I had hoped to begin the new year on a peppy, upbeat note of resolve, to scan the horizon and spot evidence of a better 2015 than 2014. Look, guys. We actually did hit bottom. There is nowhere to go but up.
But somewhere during the search for signs of hope and civic sunshine, it dawned on me that yesterday, January 4th, was the fifth anniversary of the very first post here at All Fired Up in the Big Smoke. (Don’t ask how those two things intersected. It’s hardly an organized and linear organization we’ve got going on.) Tory! Tory! Tory! was the title. A plea at the outset of the 2010 municipal campaign for a certain John Tory to remain on the sidelines in the mayoral race. “Stick with radio, John,” we advised, “where we can continue to ignore you.”
Mayor John Tory in a helicopter, high above the city, on the look out for parking scofflaws and ne’er-do-wells.
I mean, jesus fucking christ.
It occurs to me, nearly half a decade into this enterprise, that maybe it’s just not in this city’s DNA to come to grips with the grind down stuff that currently ails us. Congestion, under-performing public transit, aging and crumbling infrastructure, not to mention matters of housing, poverty and income inequality, summon up a whole bunch of let’s do more of the same and hope for better results. Some time, back in the foggy mists of the past, a workable, functional if not exactly exciting city was built. It worked. People came. The place thrived.
What Toronto hasn’t done is adapt. Arguably, for the past three decades, we have sat on our hands, looked the other way and hoped for the best. Staring up at all the towers carving out our skyline, we collectively sighed a self-satisfied sigh. World class!
In reaction to easily the most destructive and derelict administration the city had ever foisted onto itself, we settled for some throwback to an earlier era of dysfunction. Our new mayor was very well acquainted with the Mel Lastman years at City Hall. Sure, he’d gussied up his resume with right proper public service works like Civic Action yet put all that behind him in his second quest to be Toronto’s mayor. A moderate progressive, he sold himself as, or something similarly banal.
He won’t embarrass us! A rallying cry to mollify rather than actually rally us. Inspirational? I don’t know. Do you find the repeated use of the word ‘bold’ inspirational?
Not that there was much inspiration on display from any of our leading mayoral candidates in 2014 which, coming in the wake of the unmitigated Ford fiasco, says something of our civic constitution, I fear. Can we just have a little peace and quiet for a bit? Competence is what we crave. The big issues can wait while we catch our collective breath.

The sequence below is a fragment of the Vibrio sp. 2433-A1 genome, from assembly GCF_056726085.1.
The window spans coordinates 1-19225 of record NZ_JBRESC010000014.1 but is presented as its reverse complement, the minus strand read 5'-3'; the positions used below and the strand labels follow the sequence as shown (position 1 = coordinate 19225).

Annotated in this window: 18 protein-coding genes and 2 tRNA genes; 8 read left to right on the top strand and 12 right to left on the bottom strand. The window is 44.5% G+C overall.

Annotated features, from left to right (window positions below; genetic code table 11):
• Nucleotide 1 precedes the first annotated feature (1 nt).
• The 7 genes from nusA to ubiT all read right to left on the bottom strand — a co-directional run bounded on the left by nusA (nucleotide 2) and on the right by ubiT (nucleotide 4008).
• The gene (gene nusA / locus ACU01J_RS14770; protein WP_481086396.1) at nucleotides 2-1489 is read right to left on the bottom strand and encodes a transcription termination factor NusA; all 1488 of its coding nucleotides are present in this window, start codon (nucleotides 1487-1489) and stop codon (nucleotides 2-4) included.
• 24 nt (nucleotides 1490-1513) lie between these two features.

As we press pause, the wheels of dubious governance keep on turning.
Over the weekend, a Toronto Star opinion piece laid out in gory, gory detail the ongoing mess of a debacle that is shaping up to be the Scarborough subway extension of the Bloor-Danforth line. ‘Another ‘billion-dollar boondoggle’ author R. Michael Warren asks, pushed forward for nothing other than political reasons by our new mayor, the premier of the province, dutiful Scarborough government MPPs, opportunistic and resentful city councilors. You scratch my back and I’ll scratch yours. Everything will work out just fine.
It’s not actually going to fix much from a transit prospective, probably make some things worse in fact, but aren’t we all just tuckered out from all the bickering? We’re done here. Let’s move on. No good can come from reopening old arguments. I mean, that’s how we ended up with this Scarborough subway, am I right?
Look. It could be worse. Rob Ford could still be mayor.
Yes, it could be worse. It could be worse should become our new city motto. It Could Be Worse, Our Strength.
It Could Be Worse is a lot easier to maintain than It Could Be Better, takes a lot less effort. I don’t think that it’s too much of a stretch to say that, with only a couple exceptions, It Could Be Worse has pretty much been Toronto’s approach to running things for 30 years or so now. It’s not great. It’s not innovative or ground breaking. But, it could be worse. Can I get a recorded vote? It could be worse. All in favour?
So we muddle into 2015. It can’t possibly be worse than 2014 or the couple years before that. While some think about tackling the big issues we face like poverty, Mayor Tory makes a spectacle of chasing down illegal parkers. Not that there’s anything wrong with that, it could be worse, right? The mayor could not be dealing with illegal parking.
Buck up. Granted, it’s not much to hang your cape of hope on, thin gruel with which to build an optimistic, hopeful New Year’s message. Still. It could be worse.
— philosophically submitted by Cityslikr